Patricia Ballamingie, Assistant Professor, Geography and Environmental Studies, Carleton University;
Sarah M.L. Walker, PhD Candidate, Geography and Environmental Studies, Carleton University
As groups within civil society seek to advance discursive constructs of food security, social justice and sustainability through concrete, on-the-ground projects, they challenge the economic, social and ecological status quo. This paper will evaluate Just Food’s proposal to create a Community Food and Sustainable Agriculture Hub in Ottawa, Ontario, Canada, through the lens of Gibson-Graham’s alternative/community economy and politics of possibility, and will argue that Just Food cultivates the emergence of new social and economic relations, even as their activities are constrained by and interwoven with neoliberal market logic. The introduction will provide the substantive context, methodological and conceptual approach. It is followed by an outline of the case study, that will establish the conditions within which this project proposal emerged, and detail some of the challenges that have been overcome to date. The conclusion will demonstrate the food hub’s alignment with Gibson-Graham’s concepts of alternative/community economy and politics of possibility.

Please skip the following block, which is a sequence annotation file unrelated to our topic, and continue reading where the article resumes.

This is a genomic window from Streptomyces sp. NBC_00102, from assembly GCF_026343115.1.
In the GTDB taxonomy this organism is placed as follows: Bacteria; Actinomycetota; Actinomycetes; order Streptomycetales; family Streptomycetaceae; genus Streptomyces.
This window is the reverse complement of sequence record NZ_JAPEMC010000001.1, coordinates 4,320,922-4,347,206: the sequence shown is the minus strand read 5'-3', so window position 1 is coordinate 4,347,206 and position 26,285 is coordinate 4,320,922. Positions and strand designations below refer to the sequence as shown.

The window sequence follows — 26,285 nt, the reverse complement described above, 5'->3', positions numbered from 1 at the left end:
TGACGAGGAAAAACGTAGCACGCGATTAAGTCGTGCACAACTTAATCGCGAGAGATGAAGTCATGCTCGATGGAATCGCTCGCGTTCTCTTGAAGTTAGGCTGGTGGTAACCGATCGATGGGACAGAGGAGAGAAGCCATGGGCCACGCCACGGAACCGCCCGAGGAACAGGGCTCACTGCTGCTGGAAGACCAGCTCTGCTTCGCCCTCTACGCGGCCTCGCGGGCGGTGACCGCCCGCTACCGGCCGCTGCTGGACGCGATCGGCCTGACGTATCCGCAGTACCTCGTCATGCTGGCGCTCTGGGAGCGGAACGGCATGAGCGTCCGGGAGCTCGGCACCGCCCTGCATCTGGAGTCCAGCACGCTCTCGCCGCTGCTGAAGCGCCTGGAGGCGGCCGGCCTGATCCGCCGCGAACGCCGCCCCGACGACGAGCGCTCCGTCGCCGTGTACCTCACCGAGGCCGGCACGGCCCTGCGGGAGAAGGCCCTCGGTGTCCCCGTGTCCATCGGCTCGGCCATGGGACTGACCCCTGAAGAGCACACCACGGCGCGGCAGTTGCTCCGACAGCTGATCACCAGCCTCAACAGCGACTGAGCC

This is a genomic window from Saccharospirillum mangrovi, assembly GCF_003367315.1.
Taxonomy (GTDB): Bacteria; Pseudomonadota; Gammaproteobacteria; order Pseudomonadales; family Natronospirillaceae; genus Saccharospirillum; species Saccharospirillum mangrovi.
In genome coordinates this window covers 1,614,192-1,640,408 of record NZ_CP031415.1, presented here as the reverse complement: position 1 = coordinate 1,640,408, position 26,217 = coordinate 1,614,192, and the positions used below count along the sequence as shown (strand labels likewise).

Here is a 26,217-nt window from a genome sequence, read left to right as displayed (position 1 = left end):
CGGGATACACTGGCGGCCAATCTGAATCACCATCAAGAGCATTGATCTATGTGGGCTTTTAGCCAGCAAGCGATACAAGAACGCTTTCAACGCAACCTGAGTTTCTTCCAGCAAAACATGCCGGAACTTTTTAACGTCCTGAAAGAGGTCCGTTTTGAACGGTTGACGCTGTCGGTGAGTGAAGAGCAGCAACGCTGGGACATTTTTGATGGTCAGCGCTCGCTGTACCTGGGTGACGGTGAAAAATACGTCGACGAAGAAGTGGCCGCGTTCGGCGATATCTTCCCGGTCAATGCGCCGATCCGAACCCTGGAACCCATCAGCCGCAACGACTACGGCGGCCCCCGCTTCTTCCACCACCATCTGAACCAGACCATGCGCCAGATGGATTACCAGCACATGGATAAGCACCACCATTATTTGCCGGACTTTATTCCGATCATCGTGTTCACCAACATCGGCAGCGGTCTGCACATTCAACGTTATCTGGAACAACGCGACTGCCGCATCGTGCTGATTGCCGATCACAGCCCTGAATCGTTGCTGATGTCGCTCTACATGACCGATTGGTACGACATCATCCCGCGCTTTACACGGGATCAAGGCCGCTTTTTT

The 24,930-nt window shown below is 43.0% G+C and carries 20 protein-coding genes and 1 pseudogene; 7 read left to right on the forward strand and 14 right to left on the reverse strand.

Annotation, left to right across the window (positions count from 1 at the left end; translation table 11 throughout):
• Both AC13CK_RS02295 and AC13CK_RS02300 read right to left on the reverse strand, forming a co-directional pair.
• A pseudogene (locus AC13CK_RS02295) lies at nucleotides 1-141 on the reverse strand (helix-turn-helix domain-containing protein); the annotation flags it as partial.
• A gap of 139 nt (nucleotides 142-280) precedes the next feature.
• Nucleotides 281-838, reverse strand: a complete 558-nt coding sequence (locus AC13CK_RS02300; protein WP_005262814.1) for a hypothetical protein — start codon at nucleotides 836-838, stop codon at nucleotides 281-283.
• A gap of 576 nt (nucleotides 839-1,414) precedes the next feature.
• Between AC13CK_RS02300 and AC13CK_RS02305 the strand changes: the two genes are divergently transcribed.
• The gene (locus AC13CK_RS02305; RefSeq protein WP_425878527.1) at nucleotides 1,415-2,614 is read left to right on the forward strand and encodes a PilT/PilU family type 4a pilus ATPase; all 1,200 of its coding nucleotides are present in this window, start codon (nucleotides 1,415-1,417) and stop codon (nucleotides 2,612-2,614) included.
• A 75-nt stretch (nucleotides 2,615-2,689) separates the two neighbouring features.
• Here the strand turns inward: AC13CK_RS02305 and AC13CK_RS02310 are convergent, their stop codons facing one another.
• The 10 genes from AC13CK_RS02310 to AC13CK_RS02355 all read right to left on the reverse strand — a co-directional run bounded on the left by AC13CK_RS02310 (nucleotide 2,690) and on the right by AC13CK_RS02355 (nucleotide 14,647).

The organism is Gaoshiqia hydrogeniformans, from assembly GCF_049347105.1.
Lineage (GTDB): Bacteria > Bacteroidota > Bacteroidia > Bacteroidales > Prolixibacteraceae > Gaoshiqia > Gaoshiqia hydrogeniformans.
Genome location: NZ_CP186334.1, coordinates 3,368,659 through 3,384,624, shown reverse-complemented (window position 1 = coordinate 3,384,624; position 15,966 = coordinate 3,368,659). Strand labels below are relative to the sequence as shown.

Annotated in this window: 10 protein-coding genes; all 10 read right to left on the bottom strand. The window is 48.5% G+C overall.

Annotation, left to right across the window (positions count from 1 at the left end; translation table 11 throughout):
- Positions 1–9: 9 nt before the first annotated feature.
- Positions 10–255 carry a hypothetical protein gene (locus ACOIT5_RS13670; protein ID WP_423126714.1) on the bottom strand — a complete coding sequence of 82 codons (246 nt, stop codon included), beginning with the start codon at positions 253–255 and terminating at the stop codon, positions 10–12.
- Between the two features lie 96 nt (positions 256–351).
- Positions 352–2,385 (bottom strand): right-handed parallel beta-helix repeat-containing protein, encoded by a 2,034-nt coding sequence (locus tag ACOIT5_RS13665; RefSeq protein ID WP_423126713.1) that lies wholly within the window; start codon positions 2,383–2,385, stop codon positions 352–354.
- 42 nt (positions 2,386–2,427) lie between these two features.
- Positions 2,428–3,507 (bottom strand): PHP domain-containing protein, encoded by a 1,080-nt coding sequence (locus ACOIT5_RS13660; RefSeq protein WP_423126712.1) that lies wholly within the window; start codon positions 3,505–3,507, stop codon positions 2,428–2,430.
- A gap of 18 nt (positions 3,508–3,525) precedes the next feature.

Keywords: alternative economy, food hub, Just Food, sustainable community
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